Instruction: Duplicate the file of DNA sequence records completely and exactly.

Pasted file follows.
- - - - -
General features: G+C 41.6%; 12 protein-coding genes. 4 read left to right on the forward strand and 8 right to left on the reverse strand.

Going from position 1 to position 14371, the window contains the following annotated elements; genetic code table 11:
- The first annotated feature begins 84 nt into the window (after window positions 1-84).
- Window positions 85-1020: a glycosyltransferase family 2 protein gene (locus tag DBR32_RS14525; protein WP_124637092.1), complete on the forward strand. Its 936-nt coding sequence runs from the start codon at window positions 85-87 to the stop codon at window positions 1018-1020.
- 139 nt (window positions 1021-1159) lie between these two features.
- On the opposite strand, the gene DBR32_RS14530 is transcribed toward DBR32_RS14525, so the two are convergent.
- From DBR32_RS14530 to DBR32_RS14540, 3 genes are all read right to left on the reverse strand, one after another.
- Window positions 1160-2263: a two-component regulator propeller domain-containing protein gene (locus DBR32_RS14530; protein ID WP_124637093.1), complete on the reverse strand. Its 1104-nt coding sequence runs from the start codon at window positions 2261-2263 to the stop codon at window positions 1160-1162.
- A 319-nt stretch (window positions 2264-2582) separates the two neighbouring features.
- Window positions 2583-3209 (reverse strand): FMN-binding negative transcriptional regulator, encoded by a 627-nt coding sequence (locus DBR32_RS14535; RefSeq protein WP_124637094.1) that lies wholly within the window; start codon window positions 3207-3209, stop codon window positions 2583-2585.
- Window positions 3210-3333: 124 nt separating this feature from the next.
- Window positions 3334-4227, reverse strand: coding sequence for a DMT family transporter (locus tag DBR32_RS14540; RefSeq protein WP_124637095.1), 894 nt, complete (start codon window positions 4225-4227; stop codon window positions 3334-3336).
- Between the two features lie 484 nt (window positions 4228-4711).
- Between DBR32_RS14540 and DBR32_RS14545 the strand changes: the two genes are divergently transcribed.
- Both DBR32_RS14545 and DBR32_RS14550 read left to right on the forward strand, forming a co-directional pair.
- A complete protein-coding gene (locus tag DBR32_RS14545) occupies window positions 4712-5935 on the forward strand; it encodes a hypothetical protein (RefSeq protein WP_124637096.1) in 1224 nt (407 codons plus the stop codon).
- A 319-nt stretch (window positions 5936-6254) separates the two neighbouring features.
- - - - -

General features: G+C 41.6%; 12 protein-coding genes. 4 read left to right on the forward strand and 8 right to left on the reverse strand.

Going from position 1 to position 14371, the window contains the following annotated elements; genetic code table 11:
- The first annotated feature begins 84 nt into the window (after window positions 1-84).
- Window positions 85-1020: a glycosyltransferase family 2 protein gene (locus tag DBR32_RS14525; protein WP_124637092.1), complete on the forward strand. Its 936-nt coding sequence runs from the start codon at window positions 85-87 to the stop codon at window positions 1018-1020.
- 139 nt (window positions 1021-1159) lie between these two features.
- On the opposite strand, the gene DBR32_RS14530 is transcribed toward DBR32_RS14525, so the two are convergent.
- From DBR32_RS14530 to DBR32_RS14540, 3 genes are all read right to left on the reverse strand, one after another.
- Window positions 1160-2263: a two-component regulator propeller domain-containing protein gene (locus DBR32_RS14530; protein ID WP_124637093.1), complete on the reverse strand. Its 1104-nt coding sequence runs from the start codon at window positions 2261-2263 to the stop codon at window positions 1160-1162.
- A 319-nt stretch (window positions 2264-2582) separates the two neighbouring features.
- Window positions 2583-3209 (reverse strand): FMN-binding negative transcriptional regulator, encoded by a 627-nt coding sequence (locus DBR32_RS14535; RefSeq protein WP_124637094.1) that lies wholly within the window; start codon window positions 3207-3209, stop codon window positions 2583-2585.
- Window positions 3210-3333: 124 nt separating this feature from the next.
- Window positions 3334-4227, reverse strand: coding sequence for a DMT family transporter (locus tag DBR32_RS14540; RefSeq protein WP_124637095.1), 894 nt, complete (start codon window positions 4225-4227; stop codon window positions 3334-3336).
- Between the two features lie 484 nt (window positions 4228-4711).
- Between DBR32_RS14540 and DBR32_RS14545 the strand changes: the two genes are divergently transcribed.
- Both DBR32_RS14545 and DBR32_RS14550 read left to right on the forward strand, forming a co-directional pair.
- A complete protein-coding gene (locus tag DBR32_RS14545) occupies window positions 4712-5935 on the forward strand; it encodes a hypothetical protein (RefSeq protein WP_124637096.1) in 1224 nt (407 codons plus the stop codon).
- A 319-nt stretch (window positions 5936-6254) separates the two neighbouring features.